Known as one of the pioneers of the German Pop Art movement, Werner Berges (b. 1941, Cloppenburg, Germany; d. 2017, Freiburg, Germany) achieved widespread recognition by the 1970s with his iconic imagery of cheerful, smiling women posing in groups or alone. Borrowing from the visual language of advertising, Berges took the archetype of the female to the brink of alientation, using visual techniques and references that evoked the notion of mass advertising and reproduction. His works emphasize multiplication and seriality, as they are often layered with painted, cutout, and laminated circles, grids, stripes of color, and lines, in ways that Belinda Grace Gardner described as "playful pictorial abbreviations." In a time when Germany was going through its postwar recovery, Berges' works contributed to the aesthetic rupture that was taking place during the time, and reacted against earlier movements such as the German Informel.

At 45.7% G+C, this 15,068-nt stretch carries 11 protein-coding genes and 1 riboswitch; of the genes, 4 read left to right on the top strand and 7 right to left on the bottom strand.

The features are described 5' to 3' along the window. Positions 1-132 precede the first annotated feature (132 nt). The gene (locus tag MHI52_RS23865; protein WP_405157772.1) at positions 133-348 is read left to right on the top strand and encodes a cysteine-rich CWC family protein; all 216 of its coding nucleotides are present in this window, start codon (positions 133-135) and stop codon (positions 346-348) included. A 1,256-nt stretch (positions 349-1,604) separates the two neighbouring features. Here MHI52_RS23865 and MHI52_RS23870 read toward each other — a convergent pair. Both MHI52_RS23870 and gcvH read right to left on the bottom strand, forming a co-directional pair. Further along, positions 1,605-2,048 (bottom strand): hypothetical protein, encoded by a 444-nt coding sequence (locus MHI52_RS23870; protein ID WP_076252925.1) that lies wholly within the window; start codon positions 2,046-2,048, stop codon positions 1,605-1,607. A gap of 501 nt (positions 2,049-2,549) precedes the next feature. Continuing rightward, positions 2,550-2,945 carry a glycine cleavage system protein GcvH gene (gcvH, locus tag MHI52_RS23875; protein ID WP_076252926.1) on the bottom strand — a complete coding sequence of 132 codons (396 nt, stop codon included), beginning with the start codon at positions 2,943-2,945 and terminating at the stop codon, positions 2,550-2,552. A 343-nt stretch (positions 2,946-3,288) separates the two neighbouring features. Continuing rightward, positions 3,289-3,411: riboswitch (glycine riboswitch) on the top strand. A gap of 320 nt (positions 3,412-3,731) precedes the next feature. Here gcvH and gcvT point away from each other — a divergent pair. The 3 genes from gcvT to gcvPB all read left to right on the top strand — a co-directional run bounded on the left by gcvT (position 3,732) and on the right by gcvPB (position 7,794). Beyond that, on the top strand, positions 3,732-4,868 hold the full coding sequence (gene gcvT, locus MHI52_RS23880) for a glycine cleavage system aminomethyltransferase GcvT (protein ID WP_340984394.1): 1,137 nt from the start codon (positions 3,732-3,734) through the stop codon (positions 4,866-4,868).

Berges had studied advertising art at the Academy of Arts (Bremen) before completing his studies of painting at the University of Arts Berlin in 1968; by the mid-1960s, Pop Art had gained traction as a movement in Germany. In 1966, whilst he was still a student in Berlin, Berges attained his first solo exhibition at the well-established independent artist's space Großgörschen 35. The space had been established by artists such as Ulrich Baehr, Hans-Jürgen Diehl, Karl-Horst Hödicke, and Markus Lüpertz, and Berges spent the next two years developing the iconography that he would become famous for. Berges' works have been included in over 200 solo and group exhibitions in various venues in Europe and around the world. Notable solo exhibitions include the Goethe-Institut in Lyon (1977), Marseille (1978), and Avignon (1978); Kunsthaus Hanover (2001); Morat-Institut, Freiburg (2014); Kunstverein Kirchzarten (2018), amongst others. Group shows include PRAXIS 81, Palacio de la Vireina, Barcelona, Spain (1981); Torso, Kunstverein Kassel, Germany (1982); German Pop, Schim Kunsthalle Frankfurt (2014); Deutscher Pop, Galerie Diede, Germany (2016), amongst others. He passed away in Freiburg, Germany in 2017.